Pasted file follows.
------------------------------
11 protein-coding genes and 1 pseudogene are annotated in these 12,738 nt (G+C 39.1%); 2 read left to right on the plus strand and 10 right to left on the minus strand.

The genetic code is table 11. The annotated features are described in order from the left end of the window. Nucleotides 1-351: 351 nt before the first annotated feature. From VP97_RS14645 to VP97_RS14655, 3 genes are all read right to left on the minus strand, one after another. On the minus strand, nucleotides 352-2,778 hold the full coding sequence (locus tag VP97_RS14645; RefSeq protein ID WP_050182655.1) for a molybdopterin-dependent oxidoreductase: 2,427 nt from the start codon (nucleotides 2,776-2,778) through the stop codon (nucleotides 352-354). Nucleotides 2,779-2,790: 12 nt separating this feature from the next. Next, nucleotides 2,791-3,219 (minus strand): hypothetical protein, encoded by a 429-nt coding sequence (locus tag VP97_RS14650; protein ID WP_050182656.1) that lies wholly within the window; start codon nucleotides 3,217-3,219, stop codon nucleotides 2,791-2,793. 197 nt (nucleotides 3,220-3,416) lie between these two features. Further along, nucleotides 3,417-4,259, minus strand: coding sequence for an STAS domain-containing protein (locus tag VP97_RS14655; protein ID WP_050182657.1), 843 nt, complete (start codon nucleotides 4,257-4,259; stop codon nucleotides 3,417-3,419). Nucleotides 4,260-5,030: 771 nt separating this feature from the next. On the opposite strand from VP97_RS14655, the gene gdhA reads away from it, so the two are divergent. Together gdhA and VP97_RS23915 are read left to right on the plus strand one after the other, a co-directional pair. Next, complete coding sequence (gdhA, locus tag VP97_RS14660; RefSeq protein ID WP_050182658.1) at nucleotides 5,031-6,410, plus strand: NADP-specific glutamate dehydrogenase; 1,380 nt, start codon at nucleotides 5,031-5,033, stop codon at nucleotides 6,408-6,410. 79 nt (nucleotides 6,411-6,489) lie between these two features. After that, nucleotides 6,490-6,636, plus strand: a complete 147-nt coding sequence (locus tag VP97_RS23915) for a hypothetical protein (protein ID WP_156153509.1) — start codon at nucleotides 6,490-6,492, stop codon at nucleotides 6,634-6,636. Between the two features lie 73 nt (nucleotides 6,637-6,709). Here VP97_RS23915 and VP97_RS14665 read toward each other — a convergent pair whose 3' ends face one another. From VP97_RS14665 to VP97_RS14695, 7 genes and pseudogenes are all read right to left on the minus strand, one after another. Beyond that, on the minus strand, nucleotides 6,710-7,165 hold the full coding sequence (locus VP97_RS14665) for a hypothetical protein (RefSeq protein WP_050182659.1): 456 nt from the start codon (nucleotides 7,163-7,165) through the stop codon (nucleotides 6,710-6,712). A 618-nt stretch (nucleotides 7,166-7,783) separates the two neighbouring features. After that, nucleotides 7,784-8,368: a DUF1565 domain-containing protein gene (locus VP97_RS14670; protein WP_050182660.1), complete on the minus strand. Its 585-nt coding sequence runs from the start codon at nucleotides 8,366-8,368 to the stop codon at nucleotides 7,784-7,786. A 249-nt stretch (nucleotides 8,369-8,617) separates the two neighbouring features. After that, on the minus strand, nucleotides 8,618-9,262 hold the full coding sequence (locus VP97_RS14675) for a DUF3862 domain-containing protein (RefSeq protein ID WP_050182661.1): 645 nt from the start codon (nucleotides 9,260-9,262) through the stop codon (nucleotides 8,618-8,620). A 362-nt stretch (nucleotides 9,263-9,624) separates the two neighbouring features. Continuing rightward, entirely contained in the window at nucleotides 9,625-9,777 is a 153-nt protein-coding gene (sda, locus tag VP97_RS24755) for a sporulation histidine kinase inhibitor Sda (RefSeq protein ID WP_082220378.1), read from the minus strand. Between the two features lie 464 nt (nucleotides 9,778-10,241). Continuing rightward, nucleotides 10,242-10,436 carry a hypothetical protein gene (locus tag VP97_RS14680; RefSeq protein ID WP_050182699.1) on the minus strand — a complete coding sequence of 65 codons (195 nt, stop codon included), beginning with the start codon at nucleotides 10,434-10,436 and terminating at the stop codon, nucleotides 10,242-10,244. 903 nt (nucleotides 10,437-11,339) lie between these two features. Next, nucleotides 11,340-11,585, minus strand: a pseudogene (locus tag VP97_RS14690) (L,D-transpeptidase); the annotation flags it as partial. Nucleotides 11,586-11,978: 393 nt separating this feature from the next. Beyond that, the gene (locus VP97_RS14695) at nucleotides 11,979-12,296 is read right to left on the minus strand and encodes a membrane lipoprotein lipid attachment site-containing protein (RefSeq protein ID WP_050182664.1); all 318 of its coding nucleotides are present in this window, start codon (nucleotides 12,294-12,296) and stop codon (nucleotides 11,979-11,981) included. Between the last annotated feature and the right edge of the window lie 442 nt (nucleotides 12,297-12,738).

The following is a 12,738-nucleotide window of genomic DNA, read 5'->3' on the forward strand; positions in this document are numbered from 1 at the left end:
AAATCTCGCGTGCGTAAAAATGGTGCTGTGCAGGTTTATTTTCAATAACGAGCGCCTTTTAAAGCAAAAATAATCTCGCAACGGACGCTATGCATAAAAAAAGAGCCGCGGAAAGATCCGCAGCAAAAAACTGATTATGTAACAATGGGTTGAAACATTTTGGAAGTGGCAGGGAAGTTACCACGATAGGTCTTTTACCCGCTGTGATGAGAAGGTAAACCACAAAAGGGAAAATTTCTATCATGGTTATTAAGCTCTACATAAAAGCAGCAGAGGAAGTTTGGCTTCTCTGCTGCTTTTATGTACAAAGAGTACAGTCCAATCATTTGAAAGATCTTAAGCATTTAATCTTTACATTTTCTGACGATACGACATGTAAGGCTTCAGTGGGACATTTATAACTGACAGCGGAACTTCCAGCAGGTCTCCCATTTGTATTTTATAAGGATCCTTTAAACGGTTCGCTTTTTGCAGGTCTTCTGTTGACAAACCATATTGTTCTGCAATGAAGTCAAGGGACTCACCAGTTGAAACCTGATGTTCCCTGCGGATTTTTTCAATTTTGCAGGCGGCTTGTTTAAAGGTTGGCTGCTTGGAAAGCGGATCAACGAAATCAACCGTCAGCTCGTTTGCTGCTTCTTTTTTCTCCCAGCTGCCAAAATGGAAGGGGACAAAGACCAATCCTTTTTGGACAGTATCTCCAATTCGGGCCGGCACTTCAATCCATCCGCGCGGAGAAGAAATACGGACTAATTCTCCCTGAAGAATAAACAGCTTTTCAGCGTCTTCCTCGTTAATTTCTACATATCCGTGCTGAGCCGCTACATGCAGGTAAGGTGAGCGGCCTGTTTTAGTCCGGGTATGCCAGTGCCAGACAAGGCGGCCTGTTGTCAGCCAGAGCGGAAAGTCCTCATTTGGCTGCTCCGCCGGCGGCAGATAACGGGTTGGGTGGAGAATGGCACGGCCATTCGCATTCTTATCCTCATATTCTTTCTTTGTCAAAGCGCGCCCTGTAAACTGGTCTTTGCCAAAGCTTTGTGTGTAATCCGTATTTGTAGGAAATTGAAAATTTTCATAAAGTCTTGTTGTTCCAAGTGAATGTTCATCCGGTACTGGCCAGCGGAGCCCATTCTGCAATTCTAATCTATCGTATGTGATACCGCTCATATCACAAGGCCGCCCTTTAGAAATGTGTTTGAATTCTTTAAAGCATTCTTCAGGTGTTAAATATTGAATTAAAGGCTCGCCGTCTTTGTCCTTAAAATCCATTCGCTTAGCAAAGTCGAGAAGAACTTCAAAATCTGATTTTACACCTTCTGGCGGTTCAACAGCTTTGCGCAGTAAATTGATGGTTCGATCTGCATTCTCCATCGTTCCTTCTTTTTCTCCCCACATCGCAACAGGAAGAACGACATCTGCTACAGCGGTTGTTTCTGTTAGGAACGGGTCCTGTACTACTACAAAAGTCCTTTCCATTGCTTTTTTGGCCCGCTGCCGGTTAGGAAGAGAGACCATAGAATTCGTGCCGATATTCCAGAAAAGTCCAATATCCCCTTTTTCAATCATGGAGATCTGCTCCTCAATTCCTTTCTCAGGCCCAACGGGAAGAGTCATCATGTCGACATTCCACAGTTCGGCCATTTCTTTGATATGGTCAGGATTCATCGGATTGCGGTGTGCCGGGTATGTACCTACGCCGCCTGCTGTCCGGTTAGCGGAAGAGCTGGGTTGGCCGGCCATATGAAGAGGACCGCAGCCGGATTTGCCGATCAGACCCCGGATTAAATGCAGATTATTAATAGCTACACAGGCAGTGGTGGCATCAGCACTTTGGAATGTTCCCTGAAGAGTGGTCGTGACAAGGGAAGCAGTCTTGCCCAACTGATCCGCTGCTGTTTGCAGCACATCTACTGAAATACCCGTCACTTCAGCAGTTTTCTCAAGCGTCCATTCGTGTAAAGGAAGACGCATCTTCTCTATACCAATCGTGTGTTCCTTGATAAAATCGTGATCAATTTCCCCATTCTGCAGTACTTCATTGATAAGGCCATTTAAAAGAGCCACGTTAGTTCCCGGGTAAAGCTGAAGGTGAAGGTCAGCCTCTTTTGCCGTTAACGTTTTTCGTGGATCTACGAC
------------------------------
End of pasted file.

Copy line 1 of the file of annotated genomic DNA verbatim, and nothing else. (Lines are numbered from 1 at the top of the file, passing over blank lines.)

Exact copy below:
11 protein-coding genes and 1 pseudogene are annotated in these 12,738 nt (G+C 39.1%); 2 read left to right on the plus strand and 10 right to left on the minus strand.